It is clear from the Bible that God grants to certain of his people considerable wealth and authority, although not by way of spiritual reward, or as an indication of spiritual obedience, because on this basis the Saviour would have been the richest person in history, not to mention the apostles, and the prophets before them. Nevertheless, God in every age has had his Abrahams, Jobs, Davids, Solomons, Lydias and Philemons. David prayed, ‘Both riches and honour come of thee . . . in thine hand it is to make great’ (1 Chronicles 29.12).
Whether believers will be approved of by the Lord in their handling of wealth and advancement will depend on their motives, attitudes, and stewardship. ‘Charge them that are rich in this world,’ says Paul to Timothy, ‘that they be not highminded, nor trust in uncertain riches . . . that they do good, that they be rich in good works, ready to distribute, willing to communicate’ (1 Timothy 6.17-18).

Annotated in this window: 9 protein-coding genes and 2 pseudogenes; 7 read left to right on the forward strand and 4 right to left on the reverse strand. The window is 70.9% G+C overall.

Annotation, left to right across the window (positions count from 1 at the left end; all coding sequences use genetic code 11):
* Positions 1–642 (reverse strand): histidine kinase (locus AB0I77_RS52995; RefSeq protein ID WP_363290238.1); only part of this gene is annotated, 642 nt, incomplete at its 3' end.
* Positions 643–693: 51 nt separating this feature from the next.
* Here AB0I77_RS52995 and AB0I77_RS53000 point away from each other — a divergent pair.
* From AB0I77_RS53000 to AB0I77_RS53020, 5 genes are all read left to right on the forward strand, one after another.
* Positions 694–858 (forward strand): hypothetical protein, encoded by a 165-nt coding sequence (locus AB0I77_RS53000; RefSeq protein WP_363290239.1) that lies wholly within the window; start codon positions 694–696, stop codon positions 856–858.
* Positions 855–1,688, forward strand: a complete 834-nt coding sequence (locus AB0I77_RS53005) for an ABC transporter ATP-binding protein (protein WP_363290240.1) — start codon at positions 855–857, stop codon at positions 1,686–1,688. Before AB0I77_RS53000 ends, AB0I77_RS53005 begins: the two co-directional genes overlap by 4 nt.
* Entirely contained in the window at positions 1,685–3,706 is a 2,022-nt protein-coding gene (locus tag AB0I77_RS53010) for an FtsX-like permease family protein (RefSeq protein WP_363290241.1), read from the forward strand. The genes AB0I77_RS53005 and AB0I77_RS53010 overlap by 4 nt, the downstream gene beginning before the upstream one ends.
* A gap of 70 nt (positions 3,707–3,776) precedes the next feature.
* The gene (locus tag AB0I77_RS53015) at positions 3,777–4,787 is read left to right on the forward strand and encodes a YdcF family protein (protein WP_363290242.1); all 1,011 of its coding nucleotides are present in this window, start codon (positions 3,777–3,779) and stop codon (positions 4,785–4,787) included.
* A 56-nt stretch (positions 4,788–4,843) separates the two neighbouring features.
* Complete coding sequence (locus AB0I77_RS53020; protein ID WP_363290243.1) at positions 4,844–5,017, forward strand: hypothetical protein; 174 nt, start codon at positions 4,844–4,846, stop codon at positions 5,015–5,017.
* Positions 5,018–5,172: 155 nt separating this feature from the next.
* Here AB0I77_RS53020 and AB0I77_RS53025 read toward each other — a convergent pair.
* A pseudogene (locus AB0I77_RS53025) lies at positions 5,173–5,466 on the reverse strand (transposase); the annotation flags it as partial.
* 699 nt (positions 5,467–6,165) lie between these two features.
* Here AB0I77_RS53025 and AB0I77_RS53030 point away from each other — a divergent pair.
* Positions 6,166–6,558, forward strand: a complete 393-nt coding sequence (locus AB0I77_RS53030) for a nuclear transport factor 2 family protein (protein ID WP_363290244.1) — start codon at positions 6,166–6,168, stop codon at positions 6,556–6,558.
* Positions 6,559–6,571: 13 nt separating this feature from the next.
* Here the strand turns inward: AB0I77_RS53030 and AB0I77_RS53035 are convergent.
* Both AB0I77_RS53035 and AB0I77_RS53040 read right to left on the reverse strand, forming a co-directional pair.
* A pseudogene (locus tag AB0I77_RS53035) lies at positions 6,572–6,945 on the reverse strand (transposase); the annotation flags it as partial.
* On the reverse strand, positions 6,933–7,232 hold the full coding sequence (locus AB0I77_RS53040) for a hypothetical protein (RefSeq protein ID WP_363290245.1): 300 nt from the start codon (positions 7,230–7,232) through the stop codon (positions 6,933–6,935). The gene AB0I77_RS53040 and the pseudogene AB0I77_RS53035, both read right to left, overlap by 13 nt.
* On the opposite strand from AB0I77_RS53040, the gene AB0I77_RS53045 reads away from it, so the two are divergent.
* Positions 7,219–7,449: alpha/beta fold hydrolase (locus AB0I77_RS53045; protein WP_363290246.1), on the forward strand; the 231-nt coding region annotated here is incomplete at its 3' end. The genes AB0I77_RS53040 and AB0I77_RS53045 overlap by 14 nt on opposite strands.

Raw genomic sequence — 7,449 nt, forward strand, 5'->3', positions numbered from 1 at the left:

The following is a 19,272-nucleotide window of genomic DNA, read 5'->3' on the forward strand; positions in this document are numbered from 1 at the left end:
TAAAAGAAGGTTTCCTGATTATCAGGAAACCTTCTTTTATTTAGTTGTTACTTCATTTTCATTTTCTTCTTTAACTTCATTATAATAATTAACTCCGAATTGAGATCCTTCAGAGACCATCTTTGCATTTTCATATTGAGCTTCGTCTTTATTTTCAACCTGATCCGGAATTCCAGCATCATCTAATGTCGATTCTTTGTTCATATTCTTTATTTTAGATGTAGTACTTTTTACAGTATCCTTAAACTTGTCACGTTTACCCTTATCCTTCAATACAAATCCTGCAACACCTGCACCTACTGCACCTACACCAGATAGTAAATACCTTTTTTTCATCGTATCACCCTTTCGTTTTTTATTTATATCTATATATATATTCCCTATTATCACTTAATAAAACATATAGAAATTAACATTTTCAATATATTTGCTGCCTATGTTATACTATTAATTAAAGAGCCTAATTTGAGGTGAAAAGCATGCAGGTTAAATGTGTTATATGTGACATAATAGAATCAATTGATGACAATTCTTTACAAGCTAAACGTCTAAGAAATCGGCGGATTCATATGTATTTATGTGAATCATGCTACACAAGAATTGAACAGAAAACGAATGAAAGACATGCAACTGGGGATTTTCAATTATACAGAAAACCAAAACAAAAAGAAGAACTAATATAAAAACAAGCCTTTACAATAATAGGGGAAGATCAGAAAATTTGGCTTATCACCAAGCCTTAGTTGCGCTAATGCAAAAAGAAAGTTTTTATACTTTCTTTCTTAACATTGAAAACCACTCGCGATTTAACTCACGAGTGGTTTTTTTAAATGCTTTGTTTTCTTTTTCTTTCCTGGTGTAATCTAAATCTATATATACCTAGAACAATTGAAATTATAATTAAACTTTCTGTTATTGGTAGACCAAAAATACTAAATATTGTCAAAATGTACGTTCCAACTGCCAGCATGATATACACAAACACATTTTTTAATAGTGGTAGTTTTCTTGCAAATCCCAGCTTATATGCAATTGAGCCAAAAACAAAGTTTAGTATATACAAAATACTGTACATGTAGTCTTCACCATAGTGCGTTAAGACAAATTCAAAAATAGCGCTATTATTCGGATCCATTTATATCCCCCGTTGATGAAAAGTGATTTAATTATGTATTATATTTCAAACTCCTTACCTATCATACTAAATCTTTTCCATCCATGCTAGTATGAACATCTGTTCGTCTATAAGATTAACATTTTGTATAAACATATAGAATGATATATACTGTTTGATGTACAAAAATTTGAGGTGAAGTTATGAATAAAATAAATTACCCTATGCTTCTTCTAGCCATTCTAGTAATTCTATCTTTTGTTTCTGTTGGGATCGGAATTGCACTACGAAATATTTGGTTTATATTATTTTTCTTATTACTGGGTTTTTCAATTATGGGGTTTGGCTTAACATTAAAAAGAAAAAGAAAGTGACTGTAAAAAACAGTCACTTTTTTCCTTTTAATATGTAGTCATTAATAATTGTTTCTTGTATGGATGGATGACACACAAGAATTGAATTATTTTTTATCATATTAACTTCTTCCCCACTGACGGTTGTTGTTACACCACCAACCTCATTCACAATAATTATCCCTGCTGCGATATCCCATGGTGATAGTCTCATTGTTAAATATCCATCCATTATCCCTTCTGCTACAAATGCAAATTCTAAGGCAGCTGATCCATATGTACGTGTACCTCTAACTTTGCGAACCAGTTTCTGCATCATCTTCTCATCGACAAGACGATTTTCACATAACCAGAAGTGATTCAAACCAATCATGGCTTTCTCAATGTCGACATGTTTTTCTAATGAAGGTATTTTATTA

The rules for assessing whether or not we are motivated by covetousness will be presented in due course, but first we must comment on the biblical legitimacy of Christians entering higher levels of employment. Certainly, it is not wrong to succeed and prosper in career and business, or to pursue promotion. The New Testament standards set for Christian slaves apply equally to all free believers in their employment, and these encourage the most positive attitude possible. Service is to be rendered – ‘in singleness of your heart, as unto Christ . . . with good will doing service, as to the Lord, and not to men’ (Ephesians 6.5-7). A similar command elsewhere reads: ‘Obey in all things . . . not with eyeservice, as menpleasers; but in singleness of heart . . . and whatsoever ye do, do it heartily, as to the Lord, and not unto men’ (Colossians 3.22-23). These are clear commands to honour the Lord in the sphere of business and employment, maintaining interest, efficiency, effectiveness, vigour and conscientiousness. These marks of Christian character in employment will frequently be appreciated and rewarded.